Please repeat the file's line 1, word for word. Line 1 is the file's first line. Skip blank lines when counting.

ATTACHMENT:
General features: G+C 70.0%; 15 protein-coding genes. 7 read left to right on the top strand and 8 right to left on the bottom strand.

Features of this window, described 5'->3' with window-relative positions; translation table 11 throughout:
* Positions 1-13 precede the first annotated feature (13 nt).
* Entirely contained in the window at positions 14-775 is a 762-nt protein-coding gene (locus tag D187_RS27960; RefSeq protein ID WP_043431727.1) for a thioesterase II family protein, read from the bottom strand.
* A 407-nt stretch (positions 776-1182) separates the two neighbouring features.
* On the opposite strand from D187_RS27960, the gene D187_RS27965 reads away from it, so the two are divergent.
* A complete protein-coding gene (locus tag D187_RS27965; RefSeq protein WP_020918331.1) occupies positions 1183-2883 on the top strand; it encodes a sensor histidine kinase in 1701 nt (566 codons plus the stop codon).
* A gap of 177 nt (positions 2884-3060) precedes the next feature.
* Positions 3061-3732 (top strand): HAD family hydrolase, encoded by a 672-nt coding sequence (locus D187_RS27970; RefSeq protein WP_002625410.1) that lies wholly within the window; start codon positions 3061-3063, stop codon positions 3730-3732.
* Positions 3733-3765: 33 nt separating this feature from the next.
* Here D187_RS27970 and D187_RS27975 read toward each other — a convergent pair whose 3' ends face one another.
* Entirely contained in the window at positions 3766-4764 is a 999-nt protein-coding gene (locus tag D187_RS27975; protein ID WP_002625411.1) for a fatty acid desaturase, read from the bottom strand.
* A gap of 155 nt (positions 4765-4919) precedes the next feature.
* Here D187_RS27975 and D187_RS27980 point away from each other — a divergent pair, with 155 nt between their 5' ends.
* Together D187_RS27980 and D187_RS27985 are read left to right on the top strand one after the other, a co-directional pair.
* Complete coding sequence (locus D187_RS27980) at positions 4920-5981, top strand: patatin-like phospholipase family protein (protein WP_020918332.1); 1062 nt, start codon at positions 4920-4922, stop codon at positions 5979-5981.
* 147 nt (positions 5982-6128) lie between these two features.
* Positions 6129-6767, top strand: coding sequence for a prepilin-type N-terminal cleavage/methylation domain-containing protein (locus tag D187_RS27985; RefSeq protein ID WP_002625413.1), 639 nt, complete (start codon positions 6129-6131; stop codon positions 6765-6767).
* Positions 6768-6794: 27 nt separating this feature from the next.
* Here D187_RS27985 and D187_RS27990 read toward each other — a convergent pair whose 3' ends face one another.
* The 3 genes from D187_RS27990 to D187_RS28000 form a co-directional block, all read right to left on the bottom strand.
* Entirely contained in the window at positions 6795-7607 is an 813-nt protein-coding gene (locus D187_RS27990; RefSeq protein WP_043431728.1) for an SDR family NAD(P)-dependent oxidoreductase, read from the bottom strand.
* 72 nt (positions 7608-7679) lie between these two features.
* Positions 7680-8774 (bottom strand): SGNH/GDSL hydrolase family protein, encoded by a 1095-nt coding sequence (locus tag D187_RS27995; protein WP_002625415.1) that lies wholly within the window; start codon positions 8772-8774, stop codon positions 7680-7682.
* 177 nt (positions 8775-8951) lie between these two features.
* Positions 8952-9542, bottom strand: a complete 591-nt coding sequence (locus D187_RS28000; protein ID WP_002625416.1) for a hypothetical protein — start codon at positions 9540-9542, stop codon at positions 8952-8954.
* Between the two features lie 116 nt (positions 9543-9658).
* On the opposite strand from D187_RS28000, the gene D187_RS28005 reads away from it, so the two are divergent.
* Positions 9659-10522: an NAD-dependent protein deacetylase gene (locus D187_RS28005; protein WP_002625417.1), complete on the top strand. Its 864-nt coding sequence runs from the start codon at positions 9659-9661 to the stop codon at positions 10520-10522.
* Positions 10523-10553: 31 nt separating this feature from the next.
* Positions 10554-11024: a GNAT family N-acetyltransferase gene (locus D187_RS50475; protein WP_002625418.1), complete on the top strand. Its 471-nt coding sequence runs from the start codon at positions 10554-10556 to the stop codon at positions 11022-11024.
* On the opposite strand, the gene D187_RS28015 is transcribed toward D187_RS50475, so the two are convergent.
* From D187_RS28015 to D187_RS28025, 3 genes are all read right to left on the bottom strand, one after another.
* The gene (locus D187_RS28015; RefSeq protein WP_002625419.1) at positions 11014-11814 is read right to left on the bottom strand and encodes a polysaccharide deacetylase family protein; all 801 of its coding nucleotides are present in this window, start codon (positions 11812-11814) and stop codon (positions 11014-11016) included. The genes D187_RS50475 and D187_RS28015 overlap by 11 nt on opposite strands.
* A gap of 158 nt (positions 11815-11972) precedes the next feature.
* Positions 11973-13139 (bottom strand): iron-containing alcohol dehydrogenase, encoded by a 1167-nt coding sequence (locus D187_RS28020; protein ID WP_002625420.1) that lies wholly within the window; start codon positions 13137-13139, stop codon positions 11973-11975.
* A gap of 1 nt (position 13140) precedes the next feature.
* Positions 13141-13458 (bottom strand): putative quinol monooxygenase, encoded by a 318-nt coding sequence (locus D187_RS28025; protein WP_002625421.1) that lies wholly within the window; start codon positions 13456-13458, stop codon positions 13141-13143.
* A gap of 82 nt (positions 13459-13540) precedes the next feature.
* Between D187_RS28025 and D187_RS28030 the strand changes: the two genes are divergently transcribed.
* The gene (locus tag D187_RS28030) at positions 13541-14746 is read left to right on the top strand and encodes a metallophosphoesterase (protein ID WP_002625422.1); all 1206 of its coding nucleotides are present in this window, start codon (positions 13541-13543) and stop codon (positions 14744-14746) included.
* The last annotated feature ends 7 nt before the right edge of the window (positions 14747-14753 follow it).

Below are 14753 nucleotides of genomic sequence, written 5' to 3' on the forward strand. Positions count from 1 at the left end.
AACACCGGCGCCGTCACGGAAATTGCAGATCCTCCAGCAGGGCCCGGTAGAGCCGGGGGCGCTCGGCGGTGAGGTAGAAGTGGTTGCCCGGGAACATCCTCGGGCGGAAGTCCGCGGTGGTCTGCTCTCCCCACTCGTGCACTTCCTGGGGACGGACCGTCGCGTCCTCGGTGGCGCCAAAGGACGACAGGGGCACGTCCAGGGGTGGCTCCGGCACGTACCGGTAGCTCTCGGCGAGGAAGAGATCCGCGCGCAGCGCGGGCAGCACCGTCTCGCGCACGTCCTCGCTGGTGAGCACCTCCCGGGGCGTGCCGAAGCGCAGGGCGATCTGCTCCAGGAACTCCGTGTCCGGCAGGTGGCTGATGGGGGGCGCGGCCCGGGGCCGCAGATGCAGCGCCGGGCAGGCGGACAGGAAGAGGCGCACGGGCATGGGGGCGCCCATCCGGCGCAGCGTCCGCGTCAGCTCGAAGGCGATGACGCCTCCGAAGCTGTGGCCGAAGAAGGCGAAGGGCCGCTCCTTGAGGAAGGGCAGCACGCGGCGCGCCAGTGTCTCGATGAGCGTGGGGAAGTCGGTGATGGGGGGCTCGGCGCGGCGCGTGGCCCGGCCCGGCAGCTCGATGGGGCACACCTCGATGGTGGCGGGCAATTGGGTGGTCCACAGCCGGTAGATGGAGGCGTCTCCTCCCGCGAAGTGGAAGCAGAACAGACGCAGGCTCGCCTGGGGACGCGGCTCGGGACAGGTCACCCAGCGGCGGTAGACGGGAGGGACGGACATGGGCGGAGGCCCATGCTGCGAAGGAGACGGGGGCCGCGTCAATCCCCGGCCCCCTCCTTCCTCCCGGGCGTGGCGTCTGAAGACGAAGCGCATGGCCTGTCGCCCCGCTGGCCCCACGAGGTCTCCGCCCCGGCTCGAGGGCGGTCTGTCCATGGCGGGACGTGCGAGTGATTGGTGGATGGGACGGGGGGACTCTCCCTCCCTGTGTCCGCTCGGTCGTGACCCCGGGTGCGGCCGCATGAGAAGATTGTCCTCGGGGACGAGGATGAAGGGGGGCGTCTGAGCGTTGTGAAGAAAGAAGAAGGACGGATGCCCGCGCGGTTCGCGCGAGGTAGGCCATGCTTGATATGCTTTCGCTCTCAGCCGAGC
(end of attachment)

General features: G+C 70.0%; 15 protein-coding genes. 7 read left to right on the top strand and 8 right to left on the bottom strand.